Former Clinton Treasury Secretary Larry Summers said President-elect Donald Trump’s plan to make America great again might end up failing because it leaves out some of the most-needed changes to infrastructure
Summers, a former economic adviser to President Barack Obama, said the plan forgoes critical repairs to roads and schools and focuses instead on more self-serving measures, CNBC.com explained.
Trump's plan "rules out the most important infrastructure investments - fixing the potholes, repairing the schools, because the only infrastructure investments it can fund are the ones that are very commercial and yield revenues," Summers told CNBC.
"The laws of economics are the same no matter who is president. Infrastructure can still help the economy and can stimulate the economy, but his infrastructure looks not to be the right one," Summers said. "Infrastructure is the small part the Trump program," he said.
Some aspects of Trump's blueprint are "ill-designed," said Summers, now a Harvard professor.
Summers said Trump's call for massive tax cuts was "very, very poorly targeted." He said the estate tax repeal will actually encourage saving and discourage spending, CNBC explained.
And Trump's protectionism rhetoric "has already done a ton of damage to U.S. industry because of the effect on exchange rates," he said.
"If you add it all up, it doesn't seem like a very favorable equation except for a limited number of companies that are going to benefit from the deregulatory measures," said Summers, who served in two Democratic administrations.
But other respected economic gurus fully stand behind Trump and his vision.
Steve Forbes believes the president-elect will reverse Obama's "anti-growth executive orders" and make a push for deregulation the minute he officially gains the Oval Office.
"One of the things I think the president will do even on Inauguration Day itself is sign executive orders peeling away a lot of Obama's anti-growth executive orders and having a real push for deregulation," Forbes said on Fox News' "America's Newsroom" morning show.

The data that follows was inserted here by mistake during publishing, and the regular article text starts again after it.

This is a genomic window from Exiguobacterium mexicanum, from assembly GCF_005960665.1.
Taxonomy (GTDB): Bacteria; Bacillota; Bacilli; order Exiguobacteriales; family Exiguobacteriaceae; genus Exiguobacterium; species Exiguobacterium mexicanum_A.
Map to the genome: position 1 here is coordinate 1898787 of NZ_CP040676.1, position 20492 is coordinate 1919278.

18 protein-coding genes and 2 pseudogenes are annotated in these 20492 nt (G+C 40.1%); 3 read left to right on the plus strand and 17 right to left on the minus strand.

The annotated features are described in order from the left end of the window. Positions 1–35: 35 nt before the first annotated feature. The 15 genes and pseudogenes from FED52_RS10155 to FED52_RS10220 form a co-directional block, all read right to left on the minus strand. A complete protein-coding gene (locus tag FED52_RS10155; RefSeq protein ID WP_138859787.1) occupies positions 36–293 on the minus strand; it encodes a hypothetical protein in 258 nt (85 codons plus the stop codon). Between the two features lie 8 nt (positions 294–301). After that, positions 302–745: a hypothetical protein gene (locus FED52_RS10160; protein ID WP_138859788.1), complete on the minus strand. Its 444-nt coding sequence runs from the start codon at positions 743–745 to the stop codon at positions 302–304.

"Remember when Ronald Reagan came in back in 1981, on Day 1 he took off price controls on oil and gas which critics said would lead to a huge increase in prices," Forbes said. "It led to just the opposite. More supply, more reasonable prices and it contributed to the great boom of the 1980s. I think you will see Trump try to do the same thing from Day 1 on the deregulatory side of things."
For its part, the American public has seemingly given Trump a rousing ovation.
Gallup’s Economic Confidence Index soared 13 points last week to turn positive for the first time since March 2015 in the wake of Donald Trump’s White House victory.
Gallup's Economic Confidence Index moved from a slightly negative evaluation (-10) to a slightly positive one (+3). The index had been consistently negative throughout the year leading up to the election.
(Newsmax wire services contributed to this report).
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